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A bit dejected right now. My insurance is an "on exchange" policy and there are very few doctors on it who do discectomies.

The same insurance company off-exchange has the highest rated neurosurgeon in the area, but he doesn't take my on-exchange policy.

So while I'd love to pick the BEST, I'll have to go with who is in network. Thankfully after checking Healthgrades my doc is one of the highest rated of the ones that I can choose from.

Makes me wonder if at open enrollment it wouldn't be worth it to bite the bullet and go off-exchange even though it is almost a thousand a month. Heaven forbid this was cancer I was facing and I had limited choices.
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Old 03-21-2017, 06:33 PM   #18
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I have a friend who became permanently incapacitated subsequent to back surgery.
I was incapacitated before back surgery.
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Old 03-21-2017, 08:10 PM   #19
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Ask your friends . One of them will know nurses who work in the hospital . Look for advice from ER, OR or Recovery Room nurses they usually know who is the best and more important who is not good.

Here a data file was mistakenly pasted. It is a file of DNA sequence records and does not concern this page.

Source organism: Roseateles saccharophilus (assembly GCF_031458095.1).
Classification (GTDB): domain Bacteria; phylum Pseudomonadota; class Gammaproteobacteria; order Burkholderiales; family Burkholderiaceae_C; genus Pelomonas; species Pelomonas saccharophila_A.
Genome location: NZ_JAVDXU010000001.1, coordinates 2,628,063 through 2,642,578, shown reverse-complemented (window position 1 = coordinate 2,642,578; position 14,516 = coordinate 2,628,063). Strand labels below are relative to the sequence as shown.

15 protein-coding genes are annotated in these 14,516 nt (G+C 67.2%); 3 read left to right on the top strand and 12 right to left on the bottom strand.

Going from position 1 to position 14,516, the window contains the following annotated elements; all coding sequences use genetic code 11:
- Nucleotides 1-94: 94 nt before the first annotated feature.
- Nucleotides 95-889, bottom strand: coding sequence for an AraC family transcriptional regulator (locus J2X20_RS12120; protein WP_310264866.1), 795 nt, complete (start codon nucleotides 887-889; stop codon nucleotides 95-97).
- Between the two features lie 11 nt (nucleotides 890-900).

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Old 03-21-2017, 08:44 PM   #20
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A bit dejected right now. My insurance is an "on exchange" policy and there are very few doctors on it who do discectomies.

The same insurance company off-exchange has the highest rated neurosurgeon in the area, but he doesn't take my on-exchange policy.

So while I'd love to pick the BEST, I'll have to go with who is in network. Thankfully after checking Healthgrades my doc is one of the highest rated of the ones that I can choose from.

Makes me wonder if at open enrollment it wouldn't be worth it to bite the bullet and go off-exchange even though it is almost a thousand a month. Heaven forbid this was cancer I was facing and I had limited choices.
I don't know how risky your surgery is or how risky you believe it is, but if I was going under the knife, I'd find the best I could afford. If that meant waiting until I could change policies (assuming my health would allow), I'd do that. I don't know your financial situation, but if you're reasonably well off, are you really going to risk your health and mobility for an extra $1,000/month for a year? I think this is where you can be penny wise and pound foolish. Also, maybe the penalty for going out of network isn't too bad. One combination that might work is if the surgeon is out of network and the hospital is in network, you might pay the physician fee out of pocket.